French Grandes Écoles Alumni Association reception
The Consulate General of France in New York hosted, on Wednesday April 27 2011, the French Grandes Écoles Alumni Association reception.
Speech by the Consul General of France in New York, Mr. Philippe Lalliot:
I am delighted to welcome you to the French Consulate for this spring cocktail. This new combination of lecture-plus-reception, which Anne came up with, is excellent, allowing us to combine business with pleasure.
There are two subjects—in fact two projects—that I’d like to discuss with you this evening, and for which I am going to need your help. Both concern the French presence in New York and how we can work together to improve it.
First, an observation. One thing that struck me when I arrived here a little less than a year and a half ago was the large number of institutions that promote French-American relations in one way or another. This is true with respect to both government initiatives and private institutions. Some may speak of abundance, in order to highlight their richness and depth, while others talk of dispersion, to underline inefficiency.
Far be it from me to want to impose some kind of artificial order or even worse, create a highly complex organization. But it seems to me that we would all benefit from a little more coordination, and that our interests would be better served. This should be done through concrete projects. Let me give you two examples.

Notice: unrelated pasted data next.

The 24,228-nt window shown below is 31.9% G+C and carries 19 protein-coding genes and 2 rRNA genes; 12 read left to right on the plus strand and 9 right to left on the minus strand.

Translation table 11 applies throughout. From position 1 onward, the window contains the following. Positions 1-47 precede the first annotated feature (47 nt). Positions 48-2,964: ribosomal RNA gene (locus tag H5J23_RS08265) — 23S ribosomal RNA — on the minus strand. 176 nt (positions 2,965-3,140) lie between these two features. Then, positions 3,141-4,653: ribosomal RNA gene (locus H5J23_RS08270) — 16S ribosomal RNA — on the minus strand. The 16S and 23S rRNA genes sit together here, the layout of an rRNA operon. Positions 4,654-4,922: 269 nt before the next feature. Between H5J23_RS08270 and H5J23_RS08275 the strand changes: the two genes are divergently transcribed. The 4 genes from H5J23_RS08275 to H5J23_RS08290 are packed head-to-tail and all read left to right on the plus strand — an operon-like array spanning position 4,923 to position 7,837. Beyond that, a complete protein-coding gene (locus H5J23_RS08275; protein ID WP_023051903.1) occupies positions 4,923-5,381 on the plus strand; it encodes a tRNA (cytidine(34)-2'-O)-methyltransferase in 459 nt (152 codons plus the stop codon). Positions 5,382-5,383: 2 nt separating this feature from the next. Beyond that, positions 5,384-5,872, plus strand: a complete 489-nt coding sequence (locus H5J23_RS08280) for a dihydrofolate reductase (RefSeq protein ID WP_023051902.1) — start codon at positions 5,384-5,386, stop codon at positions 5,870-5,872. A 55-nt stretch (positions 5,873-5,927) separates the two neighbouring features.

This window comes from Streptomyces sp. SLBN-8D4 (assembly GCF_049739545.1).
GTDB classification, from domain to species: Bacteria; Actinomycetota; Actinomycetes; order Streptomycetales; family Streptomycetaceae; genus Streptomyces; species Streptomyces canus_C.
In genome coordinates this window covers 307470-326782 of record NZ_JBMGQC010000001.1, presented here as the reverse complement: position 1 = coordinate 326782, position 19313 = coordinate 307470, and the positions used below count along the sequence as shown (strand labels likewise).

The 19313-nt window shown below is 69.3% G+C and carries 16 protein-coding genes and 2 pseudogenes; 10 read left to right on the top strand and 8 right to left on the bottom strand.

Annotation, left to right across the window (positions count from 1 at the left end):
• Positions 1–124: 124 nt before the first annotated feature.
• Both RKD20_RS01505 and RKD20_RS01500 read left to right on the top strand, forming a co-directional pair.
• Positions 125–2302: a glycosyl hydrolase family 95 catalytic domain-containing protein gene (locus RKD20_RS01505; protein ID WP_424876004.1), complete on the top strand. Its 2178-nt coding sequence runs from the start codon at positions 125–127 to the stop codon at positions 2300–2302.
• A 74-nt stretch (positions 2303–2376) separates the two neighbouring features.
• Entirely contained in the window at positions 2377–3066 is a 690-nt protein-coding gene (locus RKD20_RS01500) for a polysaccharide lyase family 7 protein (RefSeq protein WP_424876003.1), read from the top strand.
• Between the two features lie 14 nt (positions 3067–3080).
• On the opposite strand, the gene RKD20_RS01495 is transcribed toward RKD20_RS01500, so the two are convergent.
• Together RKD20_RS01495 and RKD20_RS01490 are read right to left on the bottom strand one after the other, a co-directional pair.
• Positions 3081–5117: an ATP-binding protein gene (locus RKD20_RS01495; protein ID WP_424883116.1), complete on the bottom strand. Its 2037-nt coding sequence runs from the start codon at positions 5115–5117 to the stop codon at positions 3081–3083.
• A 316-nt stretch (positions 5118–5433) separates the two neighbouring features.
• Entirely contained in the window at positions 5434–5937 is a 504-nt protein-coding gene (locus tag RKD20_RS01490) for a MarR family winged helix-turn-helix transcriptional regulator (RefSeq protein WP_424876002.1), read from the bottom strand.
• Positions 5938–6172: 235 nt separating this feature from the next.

Together with the French-American Chamber of Commerce, we are considering a job and internship exchange, a database that would bring together all job offers and applications that we now receive in a random way and which—let’s admit it—are not dealt with efficiently.
There is no issue that concerns our compatriots more than jobs and training. Thanks to the support of each and every one of you, our ability to offer a collective response on this crucial subject will increase tenfold. Our association, which includes more than a thousand alumni of the most prestigious French schools, can play a leading role in supporting this project.
Second—each institution and each association organizes lectures, events and receptions without spending enough time thinking about what others are doing. I am the first to plead guilty. The result is a lack of visibility, the risk of stepping on our neighbor’s turf, a dispersal of our efforts.
We are planning to create a day-by-day calendar of every French-related event in New York. This calendar will be regularly updated and accessible online. It will have the double virtue of avoiding duplication in event planning and providing comprehensive information to a larger number of people.
I could give many examples of projects where better coordination would produce greater success than we have today, such as, the annual 14th of July ceremonies, the Nine/Eleven commemorations, and many other events. As I often say, we must hunt as a pack.
I wish you all an excellent evening.
Learn more about French Grandes Écoles Alumni Association.